The Right Way to Respond to Media Queries

Today I’m sharing with you a guest post from a fellow member of www.savorthesuccess.com. If you’ve been preparing yourself for publicity, you’d be wise to follow Jennifer’s advice about the right way to give a reporter the exact info they need in exactly the format they can use. (And if you’re not already a member of SavorTheSuccess.com, I highly recommend it. One of the best ways to be successful is to surround yourself with people you respect and admire who are doing the same thing you are, but who may be a bit further down the road. You’ll find some incredible high-achievers at Savor who are also down-to-earth enough to talk with you and share their wisdom. Leave a comment, shoot me an email to lara at mombizcoach dot com, or tweet me at @mombizcoach and I’ll give you a referral to join the group!)

Guest post by:

Jennifer Tuma-Young

Inspirista – Founder
Ocean Township, NJ
http://www.inspirista.net/

I wanted to blog about this topic because I think so many of you ladies ARE INCREDIBLE, and deserve to be used as an expert source or have your product/service featured in a magazine. Since I am on both sides of the pitching fence (as a “Source” and as a Radio Host/Writer), I wanted to share some tips on how to get national media exposure based on your response to a query.

Where can you find queries? Here’s my top 3 list:

-          Savor the Success (for Premium Members)

-          HARO

-          Craigslistharo

By answering queries on the above listed and through years of trial and BIG error, I finally figured out ways to respond that have led to things like appearances on nationally syndicated shows, such as Rachael Ray, guest-hosting shows for Dish Network, being quoted as a source for many magazines and blogs, including Woman’s World as one of “America’s Ultimate Experts”.  I also have responded for my clients and they have been quoted as a source, or products used, etc. (no- I’m not a publicist just a firm believer that if you’re passionate about what you do, the world needs to know about it, and I believe in every single one of my clients, so I like to help them spread their word, too!!).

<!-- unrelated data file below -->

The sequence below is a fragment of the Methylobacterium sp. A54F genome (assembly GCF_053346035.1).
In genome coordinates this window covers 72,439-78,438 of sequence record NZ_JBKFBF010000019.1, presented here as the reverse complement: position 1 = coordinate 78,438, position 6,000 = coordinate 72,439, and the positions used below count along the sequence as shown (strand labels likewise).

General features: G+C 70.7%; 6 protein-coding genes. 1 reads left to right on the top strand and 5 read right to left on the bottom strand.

And, now, on the other side of the fence, I have posted queries on HARO looking for guests for my Girls Night Out Radio Show, and each time I post I literally get HUNDREDS of responses. My radio inbox is flooded, and to be honest, unfortunately I don’t have the time to thoroughly read through all of these pitches. Imagine a reporter looking for a source for an article- they need a couple of lines, a few tips, and they get hundreds or even thousands of replies? Responses need to be formatted in a receiver-friendly way, or else they end up in the “deleted” bin.

So, the BIG question- how does one respond to a query effectively enough to get chosen? Now, of course, every editor/producer/journalist/writer/etc. has his or her own style, and it’s impossible to know exactly what catches his/her eye in a response, right? But, I think there are a couple of things that can increase your chances of staying in their inbox so you’ll be used as a “Source”.

1. Read the Query and Give Them Exactly What They Want

I can’t tell you how many times I’ve posted a query asking for specific things, and I get an inbox flooded with generic press releases about pitches off-topic. Maybe they’ll start with one unique sentence, and then it goes right  into their generic press release. I am telling you, I know press releases can be expensive, and you want to use them, but if a query is asking for something specific, give it to them!! Nine out of ten times, a press release isn’t going to answer a specific question.

For example, sometimes a query says to include specific personal details, like where you are from. They may be trying to get a mix of responses from experts around the country- so, if you forget to include your city, you may be instantly deleted!!

Tip: Copy and paste the query into your email response. This way, as you are writing your response, you can answer with exactly what the person is asking for. Make sure to proof-read and delete the pasted query before responding!

2. Tips Help a Ton